Whittemore School of Business & Economics
 

Whittemore School Students Take First-Hand Look at Technology Innovation

By Janet Lathrop
UNH News Bureau

January 4, 2001


DURHAM, N.H. -- There wasn't any better way for University of New Hampshire business students to learn about the importance of "getting it right the first time" when purchasing high-tech diagnostics than to visit the magnetic resonance imaging (MRI) laboratory deep beneath Brigham & Women's Hospital in Boston, says Christine Shea, professor of technology and operations management at UNH's Whittemore School of Business and Economics.

"It's one thing to discuss this in the classroom," she explains. "It's another to troop down into the basement to this enormous machine and see that you don't buy a piece of equipment weighing several tons on a trial basis. They had to take floors out to install it and would have to do the same to return it."

Judging from a recent hospital field trip, Shea believes students learn many things. For example, they hear the level of comfort needed before hospital planners, technologists and physicians decide to purchase something like an MRI unit. "We felt the intensity and importance of the vendor-customer relationship first hand at Brigham and Women's," she adds.

Through a former student who is now a department manager at the hospital, Shea arranged the tour for the 15 MBA students in her "Managing Technology Innovations" class. Where others may see only "gee-whiz" technology, Shea encourages her students to look behind the curtain and ask: What are the impacts of technological progress on various stakeholders in the health care industry? How big a market has to exist before the industry can afford to develop a new product? What is its expected useful life? Who should be trained to operate it? How do you go about balancing innovation and efficiency?

Garbed in surgical scrubs and booties, the business students watched a patient undergo an MRI scan and listened as a manager discussed some of the practical challenges of "supply chain management" related to the hospital's centralized new repository of X-rays, MRI scans, CAT scans and so on. Here, one key question for hospital administrators and manufacturers of the new tool was whether to train a radiologist to operate the computer or train a computer programmer to understand the diagnostic images.

"That dilemma faces every dot com," says Shea, and it represents a classic challenge of computerization -- how to "manage the supply chain in such a way as to eliminate non value-added activity, thereby maximizing efficiency and profitability." Her students left understanding vendor-customer partnership in a new way, and knowing why training a radiologist on the new equipment made sense and the other option did not.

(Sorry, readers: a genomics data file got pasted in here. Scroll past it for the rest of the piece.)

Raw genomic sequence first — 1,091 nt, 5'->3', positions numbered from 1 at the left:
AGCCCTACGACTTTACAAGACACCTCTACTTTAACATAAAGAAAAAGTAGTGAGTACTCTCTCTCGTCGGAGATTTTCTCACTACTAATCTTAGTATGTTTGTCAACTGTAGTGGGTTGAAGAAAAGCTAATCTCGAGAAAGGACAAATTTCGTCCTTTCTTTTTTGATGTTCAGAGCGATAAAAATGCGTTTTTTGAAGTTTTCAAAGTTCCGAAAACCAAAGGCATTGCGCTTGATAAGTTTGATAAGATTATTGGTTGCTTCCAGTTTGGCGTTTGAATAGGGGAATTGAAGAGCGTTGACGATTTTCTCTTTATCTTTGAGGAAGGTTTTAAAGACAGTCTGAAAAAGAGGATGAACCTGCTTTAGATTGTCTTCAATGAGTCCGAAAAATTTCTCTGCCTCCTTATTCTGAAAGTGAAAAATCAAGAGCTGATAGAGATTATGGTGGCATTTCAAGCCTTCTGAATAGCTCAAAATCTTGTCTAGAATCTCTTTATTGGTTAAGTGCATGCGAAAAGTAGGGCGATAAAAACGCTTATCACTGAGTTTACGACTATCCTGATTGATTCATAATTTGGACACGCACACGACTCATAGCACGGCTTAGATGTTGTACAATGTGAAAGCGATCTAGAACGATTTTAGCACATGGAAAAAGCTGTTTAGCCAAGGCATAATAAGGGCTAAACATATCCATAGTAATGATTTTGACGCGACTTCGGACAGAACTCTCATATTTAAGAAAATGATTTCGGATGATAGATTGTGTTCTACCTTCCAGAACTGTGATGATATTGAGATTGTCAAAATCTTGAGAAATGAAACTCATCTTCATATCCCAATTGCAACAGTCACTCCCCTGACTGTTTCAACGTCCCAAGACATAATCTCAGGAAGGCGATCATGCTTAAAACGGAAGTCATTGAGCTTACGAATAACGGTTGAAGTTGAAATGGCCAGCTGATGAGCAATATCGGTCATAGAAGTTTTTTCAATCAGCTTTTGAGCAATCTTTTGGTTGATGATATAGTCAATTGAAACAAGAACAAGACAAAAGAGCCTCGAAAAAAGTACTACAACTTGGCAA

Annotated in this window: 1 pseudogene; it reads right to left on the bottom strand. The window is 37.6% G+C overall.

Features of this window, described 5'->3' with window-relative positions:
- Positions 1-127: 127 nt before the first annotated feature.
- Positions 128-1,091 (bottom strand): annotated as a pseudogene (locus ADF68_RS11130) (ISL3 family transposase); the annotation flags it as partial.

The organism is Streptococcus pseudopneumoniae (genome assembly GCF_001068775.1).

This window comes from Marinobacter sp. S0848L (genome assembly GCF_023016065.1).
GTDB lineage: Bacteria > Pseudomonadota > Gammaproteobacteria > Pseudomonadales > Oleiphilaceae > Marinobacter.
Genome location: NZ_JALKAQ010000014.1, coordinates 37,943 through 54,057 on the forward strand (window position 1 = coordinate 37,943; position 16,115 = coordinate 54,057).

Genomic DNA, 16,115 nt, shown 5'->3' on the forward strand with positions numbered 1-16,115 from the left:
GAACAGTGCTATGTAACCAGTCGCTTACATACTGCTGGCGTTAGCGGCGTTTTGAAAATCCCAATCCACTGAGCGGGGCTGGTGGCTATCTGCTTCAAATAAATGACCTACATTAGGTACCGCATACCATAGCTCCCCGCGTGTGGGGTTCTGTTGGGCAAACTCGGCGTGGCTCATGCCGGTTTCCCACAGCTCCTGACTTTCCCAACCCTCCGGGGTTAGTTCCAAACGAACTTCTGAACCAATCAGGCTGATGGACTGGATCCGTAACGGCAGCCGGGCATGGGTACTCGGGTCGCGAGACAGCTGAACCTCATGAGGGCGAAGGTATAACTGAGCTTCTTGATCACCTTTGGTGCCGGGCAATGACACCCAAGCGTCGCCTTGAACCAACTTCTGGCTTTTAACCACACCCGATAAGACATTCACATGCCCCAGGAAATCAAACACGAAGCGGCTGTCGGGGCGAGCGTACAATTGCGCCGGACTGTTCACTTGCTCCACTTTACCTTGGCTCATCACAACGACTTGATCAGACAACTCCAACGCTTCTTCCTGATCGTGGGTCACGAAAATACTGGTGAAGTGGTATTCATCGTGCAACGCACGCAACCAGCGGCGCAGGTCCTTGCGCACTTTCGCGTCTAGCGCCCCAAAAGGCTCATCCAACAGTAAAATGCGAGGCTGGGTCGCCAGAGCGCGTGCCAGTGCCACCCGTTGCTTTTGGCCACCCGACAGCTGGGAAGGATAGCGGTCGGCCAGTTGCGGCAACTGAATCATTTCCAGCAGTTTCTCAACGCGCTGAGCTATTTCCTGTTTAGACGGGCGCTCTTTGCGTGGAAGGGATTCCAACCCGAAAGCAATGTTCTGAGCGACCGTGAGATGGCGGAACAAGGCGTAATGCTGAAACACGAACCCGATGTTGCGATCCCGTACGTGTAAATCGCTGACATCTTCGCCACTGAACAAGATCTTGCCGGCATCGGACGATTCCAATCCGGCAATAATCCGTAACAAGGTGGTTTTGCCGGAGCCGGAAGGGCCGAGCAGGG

Later, the UNH students were thrilled to meet a real innovator -- a neurosurgeon troubled by the fact that 80 percent of surgeries to remove brain tumors leave cancer cells behind because it is so difficult to identify them by sight alone. He developed a way to perform the surgery with the patient inside an MRI machine, which color-codes cancer cells and enables a surgeon to remove all identifiable diseased tissue. The physician-inventor championed the idea through research and development to the final product.

That this innovation required a 100 percent "re-tool" of surgical instruments for use near a huge magnet was not lost on the business students. Back in the classroom, they buzzed about the cost, design requirements and planning that went into producing an entire array of new surgical instruments without metal. Non-ferrous scalpels, saws, needles, light sources and mirrors, valves, timepieces -- everything used near the huge magnet was changed.

Shea believes that in training successful managers today, the Whittemore School must help students learn to appreciate the need for innovation and the necessity of multi-disciplinary partnerships, as well as the capabilities of tools like computers, software and information technology. All will help an organization stay agile, Shea explains, and flexibility is one of the most powerful tools helping business to manage technology.


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